Meet Libya's new minister for health . . . a doctor from Drogheda

A consultant ophthalmologist at Our Lady of Lourdes Hospital in Drogheda is heading to Libya to be the country’s new minister…

A consultant ophthalmologist at Our Lady of Lourdes Hospital in Drogheda is heading to Libya to be the country’s new minister for health

IN ONE week, the life of Dr Fatima Hamroush has been turned upside down.

As we speak, the consultant ophthalmologist at Our Lady of Lourdes Hospital in Drogheda is preparing to fly home to her native Libya. The mother of four living in Julianstown, in Co Meath, has heard in the preceding 48 hours that she is to become Libya’s new minister for health.

“I got a phone call unofficially on Sunday saying, ‘It’s you’, and then on Monday it was announced on TV by the head of state,” she says, still somewhat wide-eyed at events.


“The first time I heard it, really my heart sank,” she admits, referring to the road ahead.

Training as a surgeon in her hometown of Benghazi, Hamroush came to Ireland in 1996 as the stranglehold of corruption on Libyan society and in medicine began to tighten.

“It started getting harder,” she recalls. “Some instruments were not working because somebody had made sure they were not working because they wanted to keep their private practice . . . or after doing cataract surgery, you need to give people drops so their eyes don’t get infected. They didn’t have that because somebody decided not to bring it.

“It was getting worse and you cannot complain because that person is very powerful . . . I was scared, because how can they do this? But that’s the way it was,” she recalls.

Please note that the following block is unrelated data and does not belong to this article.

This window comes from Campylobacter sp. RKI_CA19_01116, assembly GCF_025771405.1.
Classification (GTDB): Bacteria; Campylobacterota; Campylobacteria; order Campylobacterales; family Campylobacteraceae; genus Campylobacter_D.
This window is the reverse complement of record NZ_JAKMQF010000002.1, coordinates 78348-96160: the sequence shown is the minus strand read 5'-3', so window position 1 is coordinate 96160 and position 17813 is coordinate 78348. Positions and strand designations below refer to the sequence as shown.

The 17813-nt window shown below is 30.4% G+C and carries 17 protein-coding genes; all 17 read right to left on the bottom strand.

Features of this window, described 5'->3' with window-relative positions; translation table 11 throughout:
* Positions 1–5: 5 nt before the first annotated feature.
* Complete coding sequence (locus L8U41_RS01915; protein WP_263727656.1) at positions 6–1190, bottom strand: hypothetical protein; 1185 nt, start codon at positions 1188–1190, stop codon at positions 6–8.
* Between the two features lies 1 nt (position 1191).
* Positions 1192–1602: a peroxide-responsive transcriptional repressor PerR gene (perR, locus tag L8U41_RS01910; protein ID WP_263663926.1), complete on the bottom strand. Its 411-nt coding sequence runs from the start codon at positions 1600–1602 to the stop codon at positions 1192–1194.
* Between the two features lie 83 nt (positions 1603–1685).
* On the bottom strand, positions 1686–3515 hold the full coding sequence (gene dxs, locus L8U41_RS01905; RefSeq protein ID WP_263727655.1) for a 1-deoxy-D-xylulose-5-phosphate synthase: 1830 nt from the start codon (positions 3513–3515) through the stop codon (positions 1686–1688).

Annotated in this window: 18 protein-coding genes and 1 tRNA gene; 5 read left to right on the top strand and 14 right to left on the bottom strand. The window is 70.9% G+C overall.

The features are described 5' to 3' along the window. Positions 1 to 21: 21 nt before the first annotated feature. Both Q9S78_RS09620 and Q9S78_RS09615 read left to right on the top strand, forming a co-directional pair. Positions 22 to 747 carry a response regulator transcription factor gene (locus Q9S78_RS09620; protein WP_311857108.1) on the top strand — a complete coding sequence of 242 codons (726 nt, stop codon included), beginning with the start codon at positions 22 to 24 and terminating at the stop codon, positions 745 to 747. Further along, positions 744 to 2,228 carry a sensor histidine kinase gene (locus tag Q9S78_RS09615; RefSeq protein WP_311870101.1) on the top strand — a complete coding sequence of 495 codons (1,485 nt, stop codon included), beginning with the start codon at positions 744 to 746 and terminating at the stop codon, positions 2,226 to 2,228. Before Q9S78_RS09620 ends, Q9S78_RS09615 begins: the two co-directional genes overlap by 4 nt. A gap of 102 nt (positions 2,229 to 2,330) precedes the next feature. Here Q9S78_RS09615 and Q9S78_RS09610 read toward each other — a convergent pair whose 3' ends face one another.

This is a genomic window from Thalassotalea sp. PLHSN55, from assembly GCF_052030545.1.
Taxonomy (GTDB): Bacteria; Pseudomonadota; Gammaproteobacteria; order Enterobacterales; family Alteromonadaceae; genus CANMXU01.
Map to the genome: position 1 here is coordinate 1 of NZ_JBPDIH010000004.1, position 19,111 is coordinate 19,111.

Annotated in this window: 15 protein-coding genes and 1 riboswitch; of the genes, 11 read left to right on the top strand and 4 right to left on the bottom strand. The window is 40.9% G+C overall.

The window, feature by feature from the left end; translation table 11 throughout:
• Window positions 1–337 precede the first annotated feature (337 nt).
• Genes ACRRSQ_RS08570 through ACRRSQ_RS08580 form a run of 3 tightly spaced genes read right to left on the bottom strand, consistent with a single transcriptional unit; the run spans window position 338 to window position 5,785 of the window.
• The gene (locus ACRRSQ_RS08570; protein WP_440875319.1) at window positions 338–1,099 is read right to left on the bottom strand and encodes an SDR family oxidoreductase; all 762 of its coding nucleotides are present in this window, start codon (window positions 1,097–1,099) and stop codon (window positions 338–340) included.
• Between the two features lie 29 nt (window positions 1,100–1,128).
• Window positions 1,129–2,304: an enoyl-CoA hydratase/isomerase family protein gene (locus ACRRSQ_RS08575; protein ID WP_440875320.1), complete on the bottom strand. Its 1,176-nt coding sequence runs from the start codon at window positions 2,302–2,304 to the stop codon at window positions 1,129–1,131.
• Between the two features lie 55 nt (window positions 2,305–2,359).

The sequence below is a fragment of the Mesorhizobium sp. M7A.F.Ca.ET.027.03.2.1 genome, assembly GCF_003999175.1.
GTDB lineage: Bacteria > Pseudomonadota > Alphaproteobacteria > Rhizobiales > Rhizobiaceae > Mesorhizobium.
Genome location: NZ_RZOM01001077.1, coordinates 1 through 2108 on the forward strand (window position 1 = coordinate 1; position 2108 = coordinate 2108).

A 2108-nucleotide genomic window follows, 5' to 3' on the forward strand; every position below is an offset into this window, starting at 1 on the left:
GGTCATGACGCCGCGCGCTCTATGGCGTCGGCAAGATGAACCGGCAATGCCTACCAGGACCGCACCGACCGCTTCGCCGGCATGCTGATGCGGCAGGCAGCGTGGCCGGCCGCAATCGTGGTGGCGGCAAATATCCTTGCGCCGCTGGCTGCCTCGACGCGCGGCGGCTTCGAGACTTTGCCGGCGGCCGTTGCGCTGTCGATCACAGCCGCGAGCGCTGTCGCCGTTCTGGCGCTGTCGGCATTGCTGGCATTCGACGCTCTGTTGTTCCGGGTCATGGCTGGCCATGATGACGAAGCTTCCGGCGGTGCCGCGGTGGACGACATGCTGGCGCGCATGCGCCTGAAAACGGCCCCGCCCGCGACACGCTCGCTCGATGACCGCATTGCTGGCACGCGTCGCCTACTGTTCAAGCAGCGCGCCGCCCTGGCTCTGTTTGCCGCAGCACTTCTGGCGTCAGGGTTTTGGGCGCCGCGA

Working here unpaid for the first year, the senior registrar in surgery in Libya had to start from scratch as an SHO (senior house officer) in Ireland before going on to accept the consultant role in Drogheda in 2000.

Hamroush’s last visit to Libya was in 2003. Though Libyan authorities, and one female official in particular, unhappy with her stance on health service corruption had summoned her to return, she knew it would be dangerous to do so.

“That woman was notorious. People know her by one particular case of execution where she was the prosecutor, the judge and the executioner. She hanged him in a stadium and then she hung on to his legs to make sure he was dying and, when the man didn’t die, she took him to the hospital and made somebody inject air into his veins. People just hated her and that’s the type of person who wanted me to come back.”

Already on the radar of the authorities, Hamroush felt she had nothing to lose and started writing articles that were distributed in Libya.

“They were peaceful, but showing people their rights and duties towards themselves and their country. People were so isolated, the didn’t even know certain things were their rights.”

Hamroush says by October last year, the surge towards revolution had begun. “We started feeling people were moving towards something and by mid- December, the date February 17th was set. This was going to be our day.”